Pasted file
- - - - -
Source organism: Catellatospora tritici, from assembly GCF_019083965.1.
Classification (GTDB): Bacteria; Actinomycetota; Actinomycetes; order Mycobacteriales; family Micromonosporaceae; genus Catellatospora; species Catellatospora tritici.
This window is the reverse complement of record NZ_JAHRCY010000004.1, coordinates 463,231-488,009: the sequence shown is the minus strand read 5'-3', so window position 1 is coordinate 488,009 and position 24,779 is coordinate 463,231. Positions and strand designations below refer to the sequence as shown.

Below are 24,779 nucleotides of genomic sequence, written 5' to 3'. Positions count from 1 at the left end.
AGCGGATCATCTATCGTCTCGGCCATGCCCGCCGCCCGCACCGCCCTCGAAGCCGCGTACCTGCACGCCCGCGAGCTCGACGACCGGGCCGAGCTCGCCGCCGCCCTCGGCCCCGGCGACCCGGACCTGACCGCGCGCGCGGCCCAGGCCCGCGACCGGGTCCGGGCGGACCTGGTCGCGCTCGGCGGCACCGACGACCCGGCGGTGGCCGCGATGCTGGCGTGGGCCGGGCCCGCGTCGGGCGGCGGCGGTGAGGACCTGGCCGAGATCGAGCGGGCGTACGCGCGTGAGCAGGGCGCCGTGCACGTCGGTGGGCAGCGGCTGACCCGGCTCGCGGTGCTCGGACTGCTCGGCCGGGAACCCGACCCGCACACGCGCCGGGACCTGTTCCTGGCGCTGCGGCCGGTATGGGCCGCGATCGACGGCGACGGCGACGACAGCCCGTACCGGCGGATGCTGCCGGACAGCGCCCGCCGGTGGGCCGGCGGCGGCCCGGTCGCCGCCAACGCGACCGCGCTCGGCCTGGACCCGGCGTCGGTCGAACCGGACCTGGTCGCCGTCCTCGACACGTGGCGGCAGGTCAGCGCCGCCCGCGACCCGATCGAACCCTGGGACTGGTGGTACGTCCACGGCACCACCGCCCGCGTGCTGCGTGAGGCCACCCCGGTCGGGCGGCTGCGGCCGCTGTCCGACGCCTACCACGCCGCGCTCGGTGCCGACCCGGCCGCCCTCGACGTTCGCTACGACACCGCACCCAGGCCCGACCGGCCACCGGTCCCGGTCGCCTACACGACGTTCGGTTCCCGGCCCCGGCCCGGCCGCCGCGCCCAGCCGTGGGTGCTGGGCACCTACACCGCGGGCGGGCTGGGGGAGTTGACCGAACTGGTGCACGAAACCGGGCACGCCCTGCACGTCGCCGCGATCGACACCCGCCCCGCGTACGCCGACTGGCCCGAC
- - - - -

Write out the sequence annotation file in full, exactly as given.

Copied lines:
Source organism: Catellatospora tritici, from assembly GCF_019083965.1.
Classification (GTDB): Bacteria; Actinomycetota; Actinomycetes; order Mycobacteriales; family Micromonosporaceae; genus Catellatospora; species Catellatospora tritici.
This window is the reverse complement of record NZ_JAHRCY010000004.1, coordinates 463,231-488,009: the sequence shown is the minus strand read 5'-3', so window position 1 is coordinate 488,009 and position 24,779 is coordinate 463,231. Positions and strand designations below refer to the sequence as shown.

Below are 24,779 nucleotides of genomic sequence, written 5' to 3'. Positions count from 1 at the left end.
AGCGGATCATCTATCGTCTCGGCCATGCCCGCCGCCCGCACCGCCCTCGAAGCCGCGTACCTGCACGCCCGCGAGCTCGACGACCGGGCCGAGCTCGCCGCCGCCCTCGGCCCCGGCGACCCGGACCTGACCGCGCGCGCGGCCCAGGCCCGCGACCGGGTCCGGGCGGACCTGGTCGCGCTCGGCGGCACCGACGACCCGGCGGTGGCCGCGATGCTGGCGTGGGCCGGGCCCGCGTCGGGCGGCGGCGGTGAGGACCTGGCCGAGATCGAGCGGGCGTACGCGCGTGAGCAGGGCGCCGTGCACGTCGGTGGGCAGCGGCTGACCCGGCTCGCGGTGCTCGGACTGCTCGGCCGGGAACCCGACCCGCACACGCGCCGGGACCTGTTCCTGGCGCTGCGGCCGGTATGGGCCGCGATCGACGGCGACGGCGACGACAGCCCGTACCGGCGGATGCTGCCGGACAGCGCCCGCCGGTGGGCCGGCGGCGGCCCGGTCGCCGCCAACGCGACCGCGCTCGGCCTGGACCCGGCGTCGGTCGAACCGGACCTGGTCGCCGTCCTCGACACGTGGCGGCAGGTCAGCGCCGCCCGCGACCCGATCGAACCCTGGGACTGGTGGTACGTCCACGGCACCACCGCCCGCGTGCTGCGTGAGGCCACCCCGGTCGGGCGGCTGCGGCCGCTGTCCGACGCCTACCACGCCGCGCTCGGTGCCGACCCGGCCGCCCTCGACGTTCGCTACGACACCGCACCCAGGCCCGACCGGCCACCGGTCCCGGTCGCCTACACGACGTTCGGTTCCCGGCCCCGGCCCGGCCGCCGCGCCCAGCCGTGGGTGCTGGGCACCTACACCGCGGGCGGGCTGGGGGAGTTGACCGAACTGGTGCACGAAACCGGGCACGCCCTGCACGTCGCCGCGATCGACACCCGCCCCGCGTACGCCGACTGGCCCGAC